Unofficial LSL Reference

[[types:boolean]]


Unofficial LSL reference

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Boolean

LSL does not support a boolean type per se; instead, its function is performed by an integer. When a variable or parameter is a boolean, it means that it's an integer which represents a truth value of false when it is zero, or true when it is not zero.

Note that the constant TRUE has the value 1, but any value different to 0 (including negatives) will serve as a truth value of true for variables that represent a boolean value.

It is not recommended to test boolean values against TRUE or FALSE. In most cases, that's not necessary. When the variables are properly named, they usually can be better read by omitting such comparisons. Consider the following example:

boolexample1.lsl
integer flag = FALSE;
 
default
{
    touch_start(integer n)
    {
        flag = !flag; // flip the flag
        if (flag == TRUE)
        {
            llTargetOmega(<0, 0, 1>, PI, 1);
        }
        else if (flag == FALSE)
        {
            llTargetOmega(<0, 0, 0>, 0, 0);
        }
    }
}

And now compare it with this version:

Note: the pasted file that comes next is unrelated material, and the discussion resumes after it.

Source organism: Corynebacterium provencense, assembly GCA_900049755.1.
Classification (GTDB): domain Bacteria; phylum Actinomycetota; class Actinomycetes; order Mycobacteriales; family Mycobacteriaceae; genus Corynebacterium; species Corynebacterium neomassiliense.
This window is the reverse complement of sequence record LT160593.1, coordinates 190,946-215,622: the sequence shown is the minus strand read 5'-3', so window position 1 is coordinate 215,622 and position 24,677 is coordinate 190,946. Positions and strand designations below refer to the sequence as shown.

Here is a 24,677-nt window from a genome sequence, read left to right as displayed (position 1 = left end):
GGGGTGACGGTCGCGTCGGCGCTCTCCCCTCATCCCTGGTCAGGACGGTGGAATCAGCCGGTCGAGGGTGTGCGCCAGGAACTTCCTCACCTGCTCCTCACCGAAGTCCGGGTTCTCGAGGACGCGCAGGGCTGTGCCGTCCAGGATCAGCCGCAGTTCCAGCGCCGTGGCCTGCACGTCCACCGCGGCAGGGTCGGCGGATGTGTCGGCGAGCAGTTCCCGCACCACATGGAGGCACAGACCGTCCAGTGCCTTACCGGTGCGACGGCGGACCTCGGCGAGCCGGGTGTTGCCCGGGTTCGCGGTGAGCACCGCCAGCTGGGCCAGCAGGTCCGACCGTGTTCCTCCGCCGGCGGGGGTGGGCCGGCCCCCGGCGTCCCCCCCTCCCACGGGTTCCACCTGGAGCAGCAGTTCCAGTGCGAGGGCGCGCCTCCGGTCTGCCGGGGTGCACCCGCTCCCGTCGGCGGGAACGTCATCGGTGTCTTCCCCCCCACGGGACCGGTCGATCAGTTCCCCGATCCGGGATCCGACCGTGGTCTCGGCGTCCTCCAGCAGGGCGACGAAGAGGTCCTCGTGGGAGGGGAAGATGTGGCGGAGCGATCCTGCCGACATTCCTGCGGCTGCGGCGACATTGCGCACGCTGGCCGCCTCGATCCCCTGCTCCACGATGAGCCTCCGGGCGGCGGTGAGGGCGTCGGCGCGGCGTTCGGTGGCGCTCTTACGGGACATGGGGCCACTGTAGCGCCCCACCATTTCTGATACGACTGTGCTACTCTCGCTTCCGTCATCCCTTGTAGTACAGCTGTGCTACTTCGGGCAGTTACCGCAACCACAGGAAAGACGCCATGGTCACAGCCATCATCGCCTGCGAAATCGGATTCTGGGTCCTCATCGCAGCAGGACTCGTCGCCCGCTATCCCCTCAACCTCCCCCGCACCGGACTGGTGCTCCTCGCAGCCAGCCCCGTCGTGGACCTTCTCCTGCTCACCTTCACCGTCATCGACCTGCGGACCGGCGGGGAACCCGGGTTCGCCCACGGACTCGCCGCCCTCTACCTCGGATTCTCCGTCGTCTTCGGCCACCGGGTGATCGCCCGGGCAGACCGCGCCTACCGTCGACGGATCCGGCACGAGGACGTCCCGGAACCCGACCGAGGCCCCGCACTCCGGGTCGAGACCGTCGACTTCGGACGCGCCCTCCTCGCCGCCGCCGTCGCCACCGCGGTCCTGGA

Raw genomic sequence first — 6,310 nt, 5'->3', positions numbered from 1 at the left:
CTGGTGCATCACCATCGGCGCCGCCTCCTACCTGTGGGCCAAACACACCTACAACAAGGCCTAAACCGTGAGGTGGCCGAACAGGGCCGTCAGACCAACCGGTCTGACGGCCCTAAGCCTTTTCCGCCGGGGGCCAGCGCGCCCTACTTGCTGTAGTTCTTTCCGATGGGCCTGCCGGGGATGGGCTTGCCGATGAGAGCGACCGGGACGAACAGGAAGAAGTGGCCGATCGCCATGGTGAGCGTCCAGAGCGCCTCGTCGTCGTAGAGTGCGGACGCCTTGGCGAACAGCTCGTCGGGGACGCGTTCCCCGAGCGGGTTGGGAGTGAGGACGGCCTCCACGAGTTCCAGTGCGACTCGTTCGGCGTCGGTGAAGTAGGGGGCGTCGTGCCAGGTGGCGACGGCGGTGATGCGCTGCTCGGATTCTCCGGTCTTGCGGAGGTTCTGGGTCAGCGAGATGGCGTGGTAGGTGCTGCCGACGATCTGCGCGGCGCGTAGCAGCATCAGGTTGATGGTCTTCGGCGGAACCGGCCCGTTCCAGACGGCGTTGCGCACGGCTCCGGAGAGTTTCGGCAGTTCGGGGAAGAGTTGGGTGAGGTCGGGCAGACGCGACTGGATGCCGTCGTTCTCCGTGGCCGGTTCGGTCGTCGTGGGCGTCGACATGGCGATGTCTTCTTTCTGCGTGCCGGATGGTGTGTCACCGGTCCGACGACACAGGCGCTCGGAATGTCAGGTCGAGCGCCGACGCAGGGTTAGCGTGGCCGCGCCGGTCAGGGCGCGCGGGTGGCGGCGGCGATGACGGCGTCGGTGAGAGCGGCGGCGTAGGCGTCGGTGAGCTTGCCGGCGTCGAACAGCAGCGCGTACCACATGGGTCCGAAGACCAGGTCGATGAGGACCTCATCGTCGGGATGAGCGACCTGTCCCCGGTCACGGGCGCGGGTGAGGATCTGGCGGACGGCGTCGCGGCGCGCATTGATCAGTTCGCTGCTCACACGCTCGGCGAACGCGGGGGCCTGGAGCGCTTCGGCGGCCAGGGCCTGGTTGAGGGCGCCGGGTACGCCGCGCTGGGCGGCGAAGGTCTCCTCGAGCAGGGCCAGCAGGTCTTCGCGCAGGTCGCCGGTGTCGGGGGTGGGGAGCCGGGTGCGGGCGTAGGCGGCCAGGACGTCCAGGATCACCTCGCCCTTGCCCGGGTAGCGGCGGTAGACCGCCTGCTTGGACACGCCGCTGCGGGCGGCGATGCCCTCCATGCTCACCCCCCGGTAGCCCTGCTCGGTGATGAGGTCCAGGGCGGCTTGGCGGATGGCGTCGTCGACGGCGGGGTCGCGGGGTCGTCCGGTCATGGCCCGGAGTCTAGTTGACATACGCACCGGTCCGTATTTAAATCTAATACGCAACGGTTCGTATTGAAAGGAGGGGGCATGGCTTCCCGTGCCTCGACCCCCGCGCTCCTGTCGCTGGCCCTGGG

boolexample2.lsl
integer rotating;
 
default
{
    touch_start(integer n)
    {
        rotating = !rotating; // flip the rotating status
        if (rotating)
        {
            llTargetOmega(<0, 0, 1>, PI, 1);
        }
        else
        {
            llTargetOmega(<0, 0, 0>, 0, 0);
        }
    }
}

The latter version is more compact, more readable, faster, and uses less memory. In short, it's better in all respects. It works, because when the argument to an if statement is an integer, any value distinct to 0 will be taken as true. The trick for readability is to decide the name of the variable depending on what it represents when the truth value is true; in the latter example, when the variable is true it will represent that the object is rotating, thus the choice rotating for the variable name.

See also